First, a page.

AEI scholars and fellows frequently do take positions on policy and other issues, including explicit advocacy for or against legislation currently being considered by the Congress. When they do, they speak for themselves and not for AEI or its trustees or other scholars or employees. AEI's abstaining from institutional positions on policy issues does not, of course, apply to policy issues affecting its own institutional interests.
Political Campaigns and Other Partisan Activities
AEI's 501(c)(3) tax status also forbids it from participating in any campaign for elected public office. This means that AEI may not take an institutional position for or against any political candidate and may not permit its resources, including the on-the-job time of its salaried employees, to be used in an electoral campaign. During election campaigns, AEI employees who endorse particular candidates, or who become engaged in campaigns as candidates, advisers, volunteers or employees, must do so as individuals and on their own time and resources, and must arrange for part-time or full-time leaves of absence if necessary.
Conflicts of Interest
Four customary methods for dealing with conflicts of interest are diversification, disclosure, reputation and intrinsic quality. AEI employs all four methods.
Diversification. A diversity of interests can render any individual conflict of interest small or de minimis. AEI has many hundreds of corporate, foundation and individual donors, none of them accounting for more than a small fraction of the Institute's budget, and it invests its endowment and other funds in highly diversified financial instruments. AEI's research program is itself highly diversified, covering a wide range of economic, trade, social welfare and defense and foreign policy issues involving many competing interests.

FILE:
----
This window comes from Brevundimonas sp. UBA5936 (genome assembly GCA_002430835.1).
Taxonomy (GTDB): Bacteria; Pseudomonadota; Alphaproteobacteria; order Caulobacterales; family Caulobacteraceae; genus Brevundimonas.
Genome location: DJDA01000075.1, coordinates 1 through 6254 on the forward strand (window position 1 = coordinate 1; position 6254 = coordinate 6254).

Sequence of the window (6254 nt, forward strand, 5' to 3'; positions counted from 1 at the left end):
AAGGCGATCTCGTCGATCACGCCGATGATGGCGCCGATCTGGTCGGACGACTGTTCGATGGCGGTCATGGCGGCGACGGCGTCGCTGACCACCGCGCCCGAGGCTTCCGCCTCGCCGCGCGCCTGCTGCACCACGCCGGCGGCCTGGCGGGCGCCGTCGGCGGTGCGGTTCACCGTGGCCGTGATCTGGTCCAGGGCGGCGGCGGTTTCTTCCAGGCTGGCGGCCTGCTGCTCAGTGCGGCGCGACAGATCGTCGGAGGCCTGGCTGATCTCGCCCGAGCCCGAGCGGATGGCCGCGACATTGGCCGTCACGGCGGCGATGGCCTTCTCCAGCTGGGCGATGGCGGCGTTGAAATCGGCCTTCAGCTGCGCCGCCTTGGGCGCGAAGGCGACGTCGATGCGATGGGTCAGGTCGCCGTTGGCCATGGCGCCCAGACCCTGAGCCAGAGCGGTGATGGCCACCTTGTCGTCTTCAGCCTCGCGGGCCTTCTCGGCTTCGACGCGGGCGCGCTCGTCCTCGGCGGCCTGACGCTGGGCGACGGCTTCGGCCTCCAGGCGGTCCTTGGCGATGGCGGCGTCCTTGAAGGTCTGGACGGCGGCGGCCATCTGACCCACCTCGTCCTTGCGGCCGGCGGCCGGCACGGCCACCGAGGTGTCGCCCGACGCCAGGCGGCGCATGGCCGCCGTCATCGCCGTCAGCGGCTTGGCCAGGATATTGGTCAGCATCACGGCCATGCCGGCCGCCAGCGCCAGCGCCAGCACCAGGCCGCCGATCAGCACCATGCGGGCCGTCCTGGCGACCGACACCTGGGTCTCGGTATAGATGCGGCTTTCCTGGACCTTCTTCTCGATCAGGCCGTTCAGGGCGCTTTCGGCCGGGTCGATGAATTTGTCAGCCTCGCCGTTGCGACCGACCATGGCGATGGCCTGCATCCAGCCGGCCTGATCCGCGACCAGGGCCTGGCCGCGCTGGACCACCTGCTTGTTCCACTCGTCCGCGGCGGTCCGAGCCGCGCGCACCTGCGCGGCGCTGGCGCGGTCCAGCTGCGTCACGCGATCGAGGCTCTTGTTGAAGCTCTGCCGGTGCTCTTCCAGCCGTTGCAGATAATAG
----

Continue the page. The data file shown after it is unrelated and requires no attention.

Disclosure. AEI scholars and fellows are required to disclose in their published work any affiliations they may have with organizations with a direct interest in the subject of that work. In the release of its products, AEI also discloses relationships in which donors have a specific material interest. AEI scholars, fellows and officers provide annual reports to AEI's president listing all of their outside activities; the president then provides a summary report to the Nominating and Governance Committee of the AEI Board of Trustees.
Reputation. When individuals are being considered for appointment to AEI's research faculty, management and staff positions or advisory bodies, or for election to its Board of Trustees, their personal honesty and integrity are as important as their aptitude, knowledge, experience and skills for the position in question. AEI's reputation for honesty and integrity is guarded zealously, and AEI's prominence in policy debate provides a strong incentive to continue to guard this reputation. The Institute would never accept a donation that was conditioned on predetermined research conclusions or recommendations or that otherwise compromised the intellectual independence of its scholars.
Intrinsic quality. AEI is committed to the proposition that arguments concerning government policies and economic and social arrangements should be evaluated on their own terms and intrinsic merits. This is not an "ethics policy"—it is a precept of all of the Institute's activities and ambitions for improving public dialogue. But it carries an important ethical implication: in striving to produce work that is lucid, precise, informative and wise, AEI hopes that the honesty and integrity of its work, also, can be judged on its face.
AEI welcomes comments on the policies and procedures described here. They should be sent to Arthur C. Brooks, President, American Enterprise Institute, 1150 Seventeenth Street, N.W., Washington, DC 20036.